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ONE65 is nearly as multi-layered as a croissant at its ground floor patisserie. Above that is a bistro level, serving French-inspired California cuisine, above that is a swanky cocktail lounge, called Elements. Another floor up is a fine-dining prix-fixe restaurant with French cheese carts and modern twists called O’ by Claude Le Tohic. Le Tohic, who partnered on the project with the team behind Alexander’s Steakhouse, won a James Beard Award for his work at Joel Robuchon in Las Vegas. And for a taste of Robuchon’s famed potatoes, look no further than chef de cuisine Jennifer Dewasha’s rendition at the bistro level.

Chapeau!

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“Hats off” to this beloved bistro, which is still charming regulars after over 20 years. It’s worth venturing out to the avenues to indulge in classics like the salmon trio, smoked duck salad, lamb cassoulet, and profiteroles drowned in ganache.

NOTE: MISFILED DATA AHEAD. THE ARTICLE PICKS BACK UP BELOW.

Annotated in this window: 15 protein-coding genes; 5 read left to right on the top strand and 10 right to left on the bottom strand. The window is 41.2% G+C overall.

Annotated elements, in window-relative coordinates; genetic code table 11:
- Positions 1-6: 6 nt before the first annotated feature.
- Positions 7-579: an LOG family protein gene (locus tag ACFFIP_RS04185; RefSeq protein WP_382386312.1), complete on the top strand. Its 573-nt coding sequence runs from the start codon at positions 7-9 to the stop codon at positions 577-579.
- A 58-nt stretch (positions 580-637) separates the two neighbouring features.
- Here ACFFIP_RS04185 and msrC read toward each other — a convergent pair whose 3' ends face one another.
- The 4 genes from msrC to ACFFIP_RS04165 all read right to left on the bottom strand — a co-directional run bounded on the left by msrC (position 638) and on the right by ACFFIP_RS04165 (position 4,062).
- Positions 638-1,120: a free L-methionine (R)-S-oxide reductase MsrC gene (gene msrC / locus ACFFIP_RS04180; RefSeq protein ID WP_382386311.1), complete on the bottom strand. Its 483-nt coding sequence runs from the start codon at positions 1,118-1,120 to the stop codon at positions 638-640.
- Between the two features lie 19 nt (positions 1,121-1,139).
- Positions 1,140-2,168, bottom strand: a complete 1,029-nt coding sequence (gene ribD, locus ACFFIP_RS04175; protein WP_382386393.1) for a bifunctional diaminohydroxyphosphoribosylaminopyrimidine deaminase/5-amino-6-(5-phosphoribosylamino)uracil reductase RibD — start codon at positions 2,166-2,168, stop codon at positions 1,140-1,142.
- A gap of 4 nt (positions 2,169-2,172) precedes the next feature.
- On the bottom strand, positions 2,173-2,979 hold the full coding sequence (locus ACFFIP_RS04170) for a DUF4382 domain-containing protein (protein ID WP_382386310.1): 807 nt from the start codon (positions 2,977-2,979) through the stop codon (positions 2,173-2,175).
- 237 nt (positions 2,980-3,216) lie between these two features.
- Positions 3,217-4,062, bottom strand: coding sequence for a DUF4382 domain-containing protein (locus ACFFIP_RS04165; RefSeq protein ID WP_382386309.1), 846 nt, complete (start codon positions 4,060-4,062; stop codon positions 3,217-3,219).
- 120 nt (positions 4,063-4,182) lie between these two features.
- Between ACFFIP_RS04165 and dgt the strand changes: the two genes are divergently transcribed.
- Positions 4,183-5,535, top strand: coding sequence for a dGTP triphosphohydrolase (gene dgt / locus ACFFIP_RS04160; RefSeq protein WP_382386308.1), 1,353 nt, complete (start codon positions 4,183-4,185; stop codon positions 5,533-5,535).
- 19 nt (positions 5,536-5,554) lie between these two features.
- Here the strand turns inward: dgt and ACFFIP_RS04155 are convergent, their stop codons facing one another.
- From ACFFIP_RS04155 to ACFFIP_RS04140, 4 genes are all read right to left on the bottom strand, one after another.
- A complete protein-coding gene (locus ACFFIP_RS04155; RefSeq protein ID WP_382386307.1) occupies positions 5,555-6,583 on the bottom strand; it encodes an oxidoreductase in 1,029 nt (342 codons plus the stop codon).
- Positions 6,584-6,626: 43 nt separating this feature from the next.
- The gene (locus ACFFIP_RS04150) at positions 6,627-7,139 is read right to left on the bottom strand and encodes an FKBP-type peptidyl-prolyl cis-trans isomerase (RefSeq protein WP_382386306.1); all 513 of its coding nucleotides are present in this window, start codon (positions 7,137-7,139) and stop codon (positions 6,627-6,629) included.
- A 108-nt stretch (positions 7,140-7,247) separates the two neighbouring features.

Kristyn H/Yelp

Monsieur Benjamin

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Monsieur Benjamin has ushered a new wave of French restaurants in the past few years. The snappy black-and-white bistro drops unapologetically rich dishes, like oeufs mayonnaise, crispy frog legs, bone marrow, and seafood sausage. Make no mistake, this is a Corey Lee restaurant, and it’s only deceptively casual. Stocks and sauces are slow simmered, aprons starched, herbs arranged with tweezers, and everything is impeccable.